• Upon reviewing the transactions of the Trust for 2017, the Trust Officer noticed that there had been no distributions made from the Trust in 2017. An income distribution deduction should not have been taken, and there was no reportable income for the beneficiary. A K-1 for the beneficiary should have been generated.
  • The Trust Officer advised the CPA of the error, and corrections were made to the Trust tax return. The Trust tax liability was paid from the Trust.

Conclusion

It’s the Trustee’s responsibility to ensure the Trust tax returns are being filed correctly, whether if it’s an outside tax preparer or the Trustee’s tax preparer. These are two examples of issues that we have dealt with when outside tax preparers have been used to file Trust tax returns. There are potentially many more issues that could arise. It’s important for the Trustee to review the Trust Agreement and ensure the Tax returns are completed correctly prior to any tax filings.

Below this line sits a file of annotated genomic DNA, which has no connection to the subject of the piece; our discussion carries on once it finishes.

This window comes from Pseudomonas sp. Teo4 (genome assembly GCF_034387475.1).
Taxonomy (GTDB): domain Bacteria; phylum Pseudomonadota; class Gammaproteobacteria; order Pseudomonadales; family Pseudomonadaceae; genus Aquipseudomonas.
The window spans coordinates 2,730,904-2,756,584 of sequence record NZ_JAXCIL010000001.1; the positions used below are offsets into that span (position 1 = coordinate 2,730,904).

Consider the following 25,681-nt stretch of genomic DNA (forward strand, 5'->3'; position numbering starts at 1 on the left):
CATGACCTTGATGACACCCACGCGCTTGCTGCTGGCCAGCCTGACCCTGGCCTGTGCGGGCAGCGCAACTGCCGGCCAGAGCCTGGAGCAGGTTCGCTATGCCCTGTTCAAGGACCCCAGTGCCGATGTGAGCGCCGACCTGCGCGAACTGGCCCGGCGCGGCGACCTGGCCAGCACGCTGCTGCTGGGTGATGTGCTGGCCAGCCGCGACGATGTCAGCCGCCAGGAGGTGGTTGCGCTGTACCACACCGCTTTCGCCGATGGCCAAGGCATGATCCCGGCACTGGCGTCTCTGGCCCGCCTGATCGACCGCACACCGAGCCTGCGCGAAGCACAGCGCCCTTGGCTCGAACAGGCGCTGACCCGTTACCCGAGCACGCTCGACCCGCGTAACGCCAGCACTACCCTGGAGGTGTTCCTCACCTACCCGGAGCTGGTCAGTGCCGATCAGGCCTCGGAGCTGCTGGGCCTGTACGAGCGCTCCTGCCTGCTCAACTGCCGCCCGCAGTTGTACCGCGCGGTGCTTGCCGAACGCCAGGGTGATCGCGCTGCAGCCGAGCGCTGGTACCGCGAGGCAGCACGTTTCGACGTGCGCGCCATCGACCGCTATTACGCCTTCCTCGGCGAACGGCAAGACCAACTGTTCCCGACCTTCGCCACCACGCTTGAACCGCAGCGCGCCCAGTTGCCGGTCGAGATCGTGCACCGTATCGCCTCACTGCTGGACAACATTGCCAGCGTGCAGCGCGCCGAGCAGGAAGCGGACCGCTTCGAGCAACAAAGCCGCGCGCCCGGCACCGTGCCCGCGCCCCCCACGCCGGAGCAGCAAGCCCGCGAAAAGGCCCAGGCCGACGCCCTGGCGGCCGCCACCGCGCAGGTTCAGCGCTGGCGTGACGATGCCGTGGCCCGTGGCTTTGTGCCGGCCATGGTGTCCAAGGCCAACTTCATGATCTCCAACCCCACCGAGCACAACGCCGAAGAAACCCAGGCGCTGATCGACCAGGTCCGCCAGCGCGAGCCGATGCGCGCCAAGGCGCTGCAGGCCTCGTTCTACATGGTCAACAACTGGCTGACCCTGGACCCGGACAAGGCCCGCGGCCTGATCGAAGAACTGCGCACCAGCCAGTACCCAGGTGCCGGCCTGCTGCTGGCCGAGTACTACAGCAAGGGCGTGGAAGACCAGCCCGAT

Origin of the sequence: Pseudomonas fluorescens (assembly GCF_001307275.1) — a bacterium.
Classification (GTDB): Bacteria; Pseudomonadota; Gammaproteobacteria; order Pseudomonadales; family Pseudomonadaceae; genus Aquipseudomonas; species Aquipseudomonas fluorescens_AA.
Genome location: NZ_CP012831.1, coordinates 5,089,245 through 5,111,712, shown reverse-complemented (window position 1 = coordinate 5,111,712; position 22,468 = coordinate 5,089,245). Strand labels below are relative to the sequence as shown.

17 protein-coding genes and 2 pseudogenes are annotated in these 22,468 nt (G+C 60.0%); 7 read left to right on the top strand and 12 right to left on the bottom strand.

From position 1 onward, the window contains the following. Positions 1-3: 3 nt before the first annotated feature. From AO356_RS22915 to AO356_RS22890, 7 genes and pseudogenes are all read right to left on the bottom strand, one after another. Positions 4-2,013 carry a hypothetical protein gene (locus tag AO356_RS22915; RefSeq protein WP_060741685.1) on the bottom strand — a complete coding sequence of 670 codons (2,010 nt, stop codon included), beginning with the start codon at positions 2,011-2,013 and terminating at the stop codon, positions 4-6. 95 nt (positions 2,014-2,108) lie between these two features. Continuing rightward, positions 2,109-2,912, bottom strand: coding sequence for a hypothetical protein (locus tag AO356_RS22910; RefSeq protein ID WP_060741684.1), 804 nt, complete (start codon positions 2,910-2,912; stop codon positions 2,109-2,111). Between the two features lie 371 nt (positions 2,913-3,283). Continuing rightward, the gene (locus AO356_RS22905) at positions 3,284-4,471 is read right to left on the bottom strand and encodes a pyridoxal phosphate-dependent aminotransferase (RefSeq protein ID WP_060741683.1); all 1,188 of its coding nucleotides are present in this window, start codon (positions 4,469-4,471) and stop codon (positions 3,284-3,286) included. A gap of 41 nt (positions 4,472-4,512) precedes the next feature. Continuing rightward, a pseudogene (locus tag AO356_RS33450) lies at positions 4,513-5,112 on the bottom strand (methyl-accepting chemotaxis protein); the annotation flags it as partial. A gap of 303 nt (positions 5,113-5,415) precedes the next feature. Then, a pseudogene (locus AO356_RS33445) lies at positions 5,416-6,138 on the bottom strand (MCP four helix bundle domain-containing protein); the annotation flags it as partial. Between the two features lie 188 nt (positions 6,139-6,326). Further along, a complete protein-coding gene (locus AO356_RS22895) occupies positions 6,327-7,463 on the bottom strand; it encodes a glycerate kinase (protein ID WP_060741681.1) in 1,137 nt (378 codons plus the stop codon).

Keith Al-Chokhachy, CTFA, CFP®

 

The posts expressed are views of FSTC and are not intended as advice or recommendations. For informational purposes only.

Trust Companies as Last Line of Defense in Preventing Anonymous Criminal Activity

Believe it or not, trust companies play a vital role defending the United States financial system from anonymous criminal activity.  Financial crime in the United States generates approximately $300 billion of proceeds per year according to the Department of Treasury.  Most of the money generated from domestic crime remains onshore, but the problem is exacerbated by the fact that the U.S. has become an attractive destination for billions of dollars of illicit funds generated abroad.  The scope of money laundering is massive as only a fraction is detected each year. Indeed, investigating such activity is akin to searching for the proverbial needle in a haystack.  This is why financial institutions are required to have a robust Anti-Money Laundering (“AML”) Compliance program dedicated to the detection and prevention of suspicious criminal activity.  Suspicious Activity Reports (“SARs”) filed with FINCEN provide leads for law enforcement and invaluable evidence for successful prosecutions.